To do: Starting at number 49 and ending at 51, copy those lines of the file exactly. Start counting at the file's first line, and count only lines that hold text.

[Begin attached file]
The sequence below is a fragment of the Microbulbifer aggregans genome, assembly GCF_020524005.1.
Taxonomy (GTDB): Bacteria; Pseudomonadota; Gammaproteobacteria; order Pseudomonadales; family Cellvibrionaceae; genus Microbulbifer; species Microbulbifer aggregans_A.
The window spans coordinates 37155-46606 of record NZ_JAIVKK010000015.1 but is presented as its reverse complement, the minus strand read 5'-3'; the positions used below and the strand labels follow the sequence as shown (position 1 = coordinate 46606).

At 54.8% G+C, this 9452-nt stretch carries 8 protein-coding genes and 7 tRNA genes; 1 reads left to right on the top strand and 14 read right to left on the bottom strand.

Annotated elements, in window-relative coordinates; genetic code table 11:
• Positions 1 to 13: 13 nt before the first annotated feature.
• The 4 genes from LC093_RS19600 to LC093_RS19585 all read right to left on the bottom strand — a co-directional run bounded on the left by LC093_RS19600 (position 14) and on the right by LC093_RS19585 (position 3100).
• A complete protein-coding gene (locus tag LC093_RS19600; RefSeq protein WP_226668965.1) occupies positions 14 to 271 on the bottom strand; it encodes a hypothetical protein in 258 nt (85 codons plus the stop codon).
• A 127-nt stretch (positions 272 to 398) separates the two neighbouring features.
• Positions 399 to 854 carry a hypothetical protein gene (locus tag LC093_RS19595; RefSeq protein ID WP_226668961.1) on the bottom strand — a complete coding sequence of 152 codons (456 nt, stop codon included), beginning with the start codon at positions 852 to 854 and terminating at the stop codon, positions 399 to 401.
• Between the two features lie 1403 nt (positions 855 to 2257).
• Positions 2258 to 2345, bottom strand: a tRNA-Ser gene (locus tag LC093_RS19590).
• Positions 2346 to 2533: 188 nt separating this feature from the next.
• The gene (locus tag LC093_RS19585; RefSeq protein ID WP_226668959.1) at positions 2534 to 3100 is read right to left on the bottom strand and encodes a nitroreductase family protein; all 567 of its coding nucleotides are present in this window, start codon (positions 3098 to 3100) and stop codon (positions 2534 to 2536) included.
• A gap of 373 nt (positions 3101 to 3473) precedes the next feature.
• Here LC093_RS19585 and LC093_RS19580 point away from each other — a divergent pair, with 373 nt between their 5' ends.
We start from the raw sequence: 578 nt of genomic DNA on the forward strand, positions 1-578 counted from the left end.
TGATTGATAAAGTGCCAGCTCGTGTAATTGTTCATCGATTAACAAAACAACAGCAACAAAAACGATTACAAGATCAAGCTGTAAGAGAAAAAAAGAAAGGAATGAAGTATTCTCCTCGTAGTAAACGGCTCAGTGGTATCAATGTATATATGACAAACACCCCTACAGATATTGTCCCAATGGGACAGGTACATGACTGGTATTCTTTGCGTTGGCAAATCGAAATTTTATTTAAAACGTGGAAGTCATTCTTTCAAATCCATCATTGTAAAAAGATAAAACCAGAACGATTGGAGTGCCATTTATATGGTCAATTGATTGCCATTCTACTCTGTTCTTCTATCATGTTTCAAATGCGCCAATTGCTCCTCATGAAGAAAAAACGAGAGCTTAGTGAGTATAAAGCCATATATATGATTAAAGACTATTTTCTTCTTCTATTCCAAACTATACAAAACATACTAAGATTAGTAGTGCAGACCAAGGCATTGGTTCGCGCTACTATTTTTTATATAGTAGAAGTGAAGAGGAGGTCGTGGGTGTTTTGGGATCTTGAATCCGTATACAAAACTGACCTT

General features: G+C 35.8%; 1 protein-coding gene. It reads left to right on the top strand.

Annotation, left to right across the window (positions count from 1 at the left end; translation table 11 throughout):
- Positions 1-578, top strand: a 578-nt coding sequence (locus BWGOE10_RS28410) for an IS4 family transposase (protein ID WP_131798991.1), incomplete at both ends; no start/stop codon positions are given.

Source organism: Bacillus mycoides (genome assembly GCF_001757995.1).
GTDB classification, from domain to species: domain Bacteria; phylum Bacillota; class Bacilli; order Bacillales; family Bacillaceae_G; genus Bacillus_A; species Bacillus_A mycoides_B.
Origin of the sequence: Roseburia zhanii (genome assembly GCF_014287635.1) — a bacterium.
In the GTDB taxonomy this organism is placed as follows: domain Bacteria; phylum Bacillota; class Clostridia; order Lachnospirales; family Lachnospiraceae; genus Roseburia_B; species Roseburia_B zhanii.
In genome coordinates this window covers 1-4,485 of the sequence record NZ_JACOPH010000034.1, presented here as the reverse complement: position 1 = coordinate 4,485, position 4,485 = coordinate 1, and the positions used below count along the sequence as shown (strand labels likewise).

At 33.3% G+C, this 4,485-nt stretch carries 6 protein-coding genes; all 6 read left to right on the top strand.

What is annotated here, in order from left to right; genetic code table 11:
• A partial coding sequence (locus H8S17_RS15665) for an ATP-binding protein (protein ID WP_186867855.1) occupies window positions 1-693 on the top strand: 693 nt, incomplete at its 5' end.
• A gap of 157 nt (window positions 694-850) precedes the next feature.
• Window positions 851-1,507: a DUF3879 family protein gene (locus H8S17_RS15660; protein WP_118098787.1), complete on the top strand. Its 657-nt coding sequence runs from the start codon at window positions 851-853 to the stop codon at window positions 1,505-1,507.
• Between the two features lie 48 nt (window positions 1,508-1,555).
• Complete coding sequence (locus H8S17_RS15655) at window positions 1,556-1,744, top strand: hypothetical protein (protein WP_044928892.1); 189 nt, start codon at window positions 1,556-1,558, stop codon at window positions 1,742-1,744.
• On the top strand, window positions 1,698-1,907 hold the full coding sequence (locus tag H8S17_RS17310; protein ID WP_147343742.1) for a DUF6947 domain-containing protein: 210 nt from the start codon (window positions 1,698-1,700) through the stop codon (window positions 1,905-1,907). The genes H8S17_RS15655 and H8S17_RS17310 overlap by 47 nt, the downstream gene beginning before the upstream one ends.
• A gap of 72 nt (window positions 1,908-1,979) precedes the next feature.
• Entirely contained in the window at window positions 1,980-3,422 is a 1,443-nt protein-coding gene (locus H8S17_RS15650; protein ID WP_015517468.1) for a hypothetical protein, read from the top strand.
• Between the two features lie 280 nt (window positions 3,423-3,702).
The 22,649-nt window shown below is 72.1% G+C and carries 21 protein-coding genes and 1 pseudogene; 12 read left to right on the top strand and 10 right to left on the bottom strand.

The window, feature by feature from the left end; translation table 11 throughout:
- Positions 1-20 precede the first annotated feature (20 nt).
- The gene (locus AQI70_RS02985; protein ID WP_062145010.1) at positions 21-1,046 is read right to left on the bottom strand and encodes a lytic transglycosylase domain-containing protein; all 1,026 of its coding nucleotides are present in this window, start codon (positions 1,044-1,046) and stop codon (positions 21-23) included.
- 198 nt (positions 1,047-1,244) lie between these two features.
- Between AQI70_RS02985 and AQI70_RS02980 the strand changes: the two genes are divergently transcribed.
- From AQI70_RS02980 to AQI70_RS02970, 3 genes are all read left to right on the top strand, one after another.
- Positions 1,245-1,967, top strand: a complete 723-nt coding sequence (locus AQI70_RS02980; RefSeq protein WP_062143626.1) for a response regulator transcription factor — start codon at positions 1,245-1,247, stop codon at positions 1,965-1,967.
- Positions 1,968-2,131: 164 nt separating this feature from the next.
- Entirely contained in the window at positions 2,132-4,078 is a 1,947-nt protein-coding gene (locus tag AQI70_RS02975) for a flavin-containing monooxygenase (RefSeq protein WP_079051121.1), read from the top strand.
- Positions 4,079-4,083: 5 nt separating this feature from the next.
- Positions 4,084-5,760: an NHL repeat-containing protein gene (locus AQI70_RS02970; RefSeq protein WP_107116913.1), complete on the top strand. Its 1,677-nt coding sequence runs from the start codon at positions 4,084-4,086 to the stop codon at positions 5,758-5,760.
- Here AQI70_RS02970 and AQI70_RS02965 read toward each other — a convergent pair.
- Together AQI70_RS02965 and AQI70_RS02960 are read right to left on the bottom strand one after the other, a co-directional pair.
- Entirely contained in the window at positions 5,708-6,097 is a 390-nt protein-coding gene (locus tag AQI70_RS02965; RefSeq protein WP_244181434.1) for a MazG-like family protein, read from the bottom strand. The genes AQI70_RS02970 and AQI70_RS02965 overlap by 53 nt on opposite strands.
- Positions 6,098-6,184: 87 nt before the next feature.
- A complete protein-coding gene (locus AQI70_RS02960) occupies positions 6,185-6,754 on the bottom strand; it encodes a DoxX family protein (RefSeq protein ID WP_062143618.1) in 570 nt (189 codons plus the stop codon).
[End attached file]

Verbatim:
- Positions 4,084-5,760: an NHL repeat-containing protein gene (locus AQI70_RS02970; RefSeq protein WP_107116913.1), complete on the top strand. Its 1,677-nt coding sequence runs from the start codon at positions 4,084-4,086 to the stop codon at positions 5,758-5,760.
- Here AQI70_RS02970 and AQI70_RS02965 read toward each other — a convergent pair.
- Together AQI70_RS02965 and AQI70_RS02960 are read right to left on the bottom strand one after the other, a co-directional pair.